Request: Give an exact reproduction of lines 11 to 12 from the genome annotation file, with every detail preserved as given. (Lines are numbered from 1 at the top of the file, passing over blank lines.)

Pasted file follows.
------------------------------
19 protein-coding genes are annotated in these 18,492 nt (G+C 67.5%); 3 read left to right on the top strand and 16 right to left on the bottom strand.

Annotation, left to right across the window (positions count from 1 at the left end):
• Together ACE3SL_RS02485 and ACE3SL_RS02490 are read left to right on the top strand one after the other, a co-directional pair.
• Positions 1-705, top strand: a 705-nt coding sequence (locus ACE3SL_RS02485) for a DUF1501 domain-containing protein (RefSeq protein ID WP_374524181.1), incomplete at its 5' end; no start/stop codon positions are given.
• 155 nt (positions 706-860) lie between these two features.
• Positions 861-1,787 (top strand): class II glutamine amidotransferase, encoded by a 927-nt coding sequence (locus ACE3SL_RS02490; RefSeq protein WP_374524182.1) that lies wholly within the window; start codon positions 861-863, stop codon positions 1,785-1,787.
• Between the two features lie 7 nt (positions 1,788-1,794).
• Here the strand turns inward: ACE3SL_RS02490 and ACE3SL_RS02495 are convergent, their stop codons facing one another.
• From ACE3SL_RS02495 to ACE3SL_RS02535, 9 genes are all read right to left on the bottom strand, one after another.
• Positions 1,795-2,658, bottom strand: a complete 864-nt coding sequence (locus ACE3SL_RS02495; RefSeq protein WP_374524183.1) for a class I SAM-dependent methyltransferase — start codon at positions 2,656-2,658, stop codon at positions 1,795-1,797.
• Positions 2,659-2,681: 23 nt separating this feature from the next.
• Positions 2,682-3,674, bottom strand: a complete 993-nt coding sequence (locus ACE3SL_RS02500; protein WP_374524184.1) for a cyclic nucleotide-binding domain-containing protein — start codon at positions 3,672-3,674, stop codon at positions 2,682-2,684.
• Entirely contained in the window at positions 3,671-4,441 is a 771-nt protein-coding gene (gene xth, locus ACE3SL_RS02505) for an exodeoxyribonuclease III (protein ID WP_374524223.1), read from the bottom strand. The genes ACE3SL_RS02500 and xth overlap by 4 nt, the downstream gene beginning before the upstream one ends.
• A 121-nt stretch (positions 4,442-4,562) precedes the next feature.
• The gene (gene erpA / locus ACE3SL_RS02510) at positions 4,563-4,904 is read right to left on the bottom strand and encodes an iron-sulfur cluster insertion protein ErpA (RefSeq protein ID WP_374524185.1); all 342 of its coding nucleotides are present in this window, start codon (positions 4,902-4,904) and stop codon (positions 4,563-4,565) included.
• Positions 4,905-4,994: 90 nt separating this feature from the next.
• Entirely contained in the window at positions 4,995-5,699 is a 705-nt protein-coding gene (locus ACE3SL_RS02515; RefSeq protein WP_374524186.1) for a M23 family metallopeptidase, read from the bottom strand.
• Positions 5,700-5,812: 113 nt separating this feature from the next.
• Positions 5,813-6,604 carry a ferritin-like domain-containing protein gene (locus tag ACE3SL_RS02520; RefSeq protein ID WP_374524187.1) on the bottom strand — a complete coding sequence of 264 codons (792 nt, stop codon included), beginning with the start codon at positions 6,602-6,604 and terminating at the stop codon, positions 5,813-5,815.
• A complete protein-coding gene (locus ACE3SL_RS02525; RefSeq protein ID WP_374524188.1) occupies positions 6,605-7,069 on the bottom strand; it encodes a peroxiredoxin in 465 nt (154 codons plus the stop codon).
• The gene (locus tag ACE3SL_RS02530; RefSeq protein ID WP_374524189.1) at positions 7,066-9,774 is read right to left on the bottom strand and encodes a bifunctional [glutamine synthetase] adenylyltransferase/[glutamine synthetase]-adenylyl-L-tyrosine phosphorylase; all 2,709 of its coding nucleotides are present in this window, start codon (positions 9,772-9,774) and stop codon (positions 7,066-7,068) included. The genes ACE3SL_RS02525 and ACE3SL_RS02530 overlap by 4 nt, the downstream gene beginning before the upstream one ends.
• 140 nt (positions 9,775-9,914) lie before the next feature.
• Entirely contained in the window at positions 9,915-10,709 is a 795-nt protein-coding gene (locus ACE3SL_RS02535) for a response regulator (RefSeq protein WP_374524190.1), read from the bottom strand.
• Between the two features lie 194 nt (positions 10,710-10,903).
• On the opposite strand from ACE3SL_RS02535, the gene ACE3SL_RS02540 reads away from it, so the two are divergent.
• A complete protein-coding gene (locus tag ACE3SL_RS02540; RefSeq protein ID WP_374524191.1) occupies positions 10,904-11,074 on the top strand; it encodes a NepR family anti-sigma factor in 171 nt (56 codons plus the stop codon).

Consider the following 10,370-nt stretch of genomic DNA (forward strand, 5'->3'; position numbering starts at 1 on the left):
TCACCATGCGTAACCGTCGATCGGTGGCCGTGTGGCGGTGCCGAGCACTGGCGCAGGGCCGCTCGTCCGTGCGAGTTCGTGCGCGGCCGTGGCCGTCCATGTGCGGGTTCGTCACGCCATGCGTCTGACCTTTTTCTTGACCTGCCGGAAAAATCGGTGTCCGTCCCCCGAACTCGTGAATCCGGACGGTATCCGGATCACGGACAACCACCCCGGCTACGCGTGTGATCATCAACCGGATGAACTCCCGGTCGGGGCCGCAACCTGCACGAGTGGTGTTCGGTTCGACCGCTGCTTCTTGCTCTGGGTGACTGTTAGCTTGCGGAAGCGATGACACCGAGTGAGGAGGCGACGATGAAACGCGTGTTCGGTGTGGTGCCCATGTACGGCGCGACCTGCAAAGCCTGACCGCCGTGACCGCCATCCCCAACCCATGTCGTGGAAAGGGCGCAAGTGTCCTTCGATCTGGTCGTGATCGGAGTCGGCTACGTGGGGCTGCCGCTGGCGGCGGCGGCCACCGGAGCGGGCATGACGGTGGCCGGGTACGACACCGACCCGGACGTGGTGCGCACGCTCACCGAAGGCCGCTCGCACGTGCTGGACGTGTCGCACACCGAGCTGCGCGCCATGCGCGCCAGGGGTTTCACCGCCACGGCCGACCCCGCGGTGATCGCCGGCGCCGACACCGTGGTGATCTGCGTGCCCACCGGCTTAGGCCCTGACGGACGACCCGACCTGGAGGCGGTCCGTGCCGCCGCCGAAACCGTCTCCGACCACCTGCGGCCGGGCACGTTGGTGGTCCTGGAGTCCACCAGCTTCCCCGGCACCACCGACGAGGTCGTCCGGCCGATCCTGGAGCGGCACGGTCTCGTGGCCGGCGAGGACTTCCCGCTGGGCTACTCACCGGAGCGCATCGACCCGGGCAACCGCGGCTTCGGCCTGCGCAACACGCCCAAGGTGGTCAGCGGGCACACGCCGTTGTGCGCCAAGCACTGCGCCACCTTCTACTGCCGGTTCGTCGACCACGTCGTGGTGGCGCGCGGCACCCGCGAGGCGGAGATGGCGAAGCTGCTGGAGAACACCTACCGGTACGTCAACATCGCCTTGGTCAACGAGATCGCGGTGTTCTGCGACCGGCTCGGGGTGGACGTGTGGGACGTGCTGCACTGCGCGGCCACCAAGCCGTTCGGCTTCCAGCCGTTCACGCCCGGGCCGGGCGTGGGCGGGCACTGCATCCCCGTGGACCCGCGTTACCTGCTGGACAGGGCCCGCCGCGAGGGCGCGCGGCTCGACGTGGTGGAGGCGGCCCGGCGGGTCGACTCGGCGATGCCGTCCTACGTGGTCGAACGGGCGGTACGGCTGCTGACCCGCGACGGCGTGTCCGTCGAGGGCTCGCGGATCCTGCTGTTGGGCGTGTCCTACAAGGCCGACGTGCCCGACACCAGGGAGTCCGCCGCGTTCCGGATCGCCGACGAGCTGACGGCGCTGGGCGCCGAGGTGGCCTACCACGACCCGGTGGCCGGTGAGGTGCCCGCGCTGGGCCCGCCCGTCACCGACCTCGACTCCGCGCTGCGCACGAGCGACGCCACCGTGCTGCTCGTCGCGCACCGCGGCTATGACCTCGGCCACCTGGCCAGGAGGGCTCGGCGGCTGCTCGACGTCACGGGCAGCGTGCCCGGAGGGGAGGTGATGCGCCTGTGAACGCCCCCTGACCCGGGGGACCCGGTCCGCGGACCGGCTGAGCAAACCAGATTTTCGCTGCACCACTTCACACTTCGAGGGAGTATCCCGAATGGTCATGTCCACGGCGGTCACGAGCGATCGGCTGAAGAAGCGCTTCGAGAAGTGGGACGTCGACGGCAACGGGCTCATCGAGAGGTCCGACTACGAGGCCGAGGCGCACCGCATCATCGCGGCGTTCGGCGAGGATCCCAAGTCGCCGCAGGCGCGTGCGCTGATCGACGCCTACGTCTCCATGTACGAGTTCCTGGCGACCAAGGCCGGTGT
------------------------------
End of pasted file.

• Positions 2,659-2,681: 23 nt separating this feature from the next.
• Positions 2,682-3,674, bottom strand: a complete 993-nt coding sequence (locus ACE3SL_RS02500; protein WP_374524184.1) for a cyclic nucleotide-binding domain-containing protein — start codon at positions 3,672-3,674, stop codon at positions 2,682-2,684.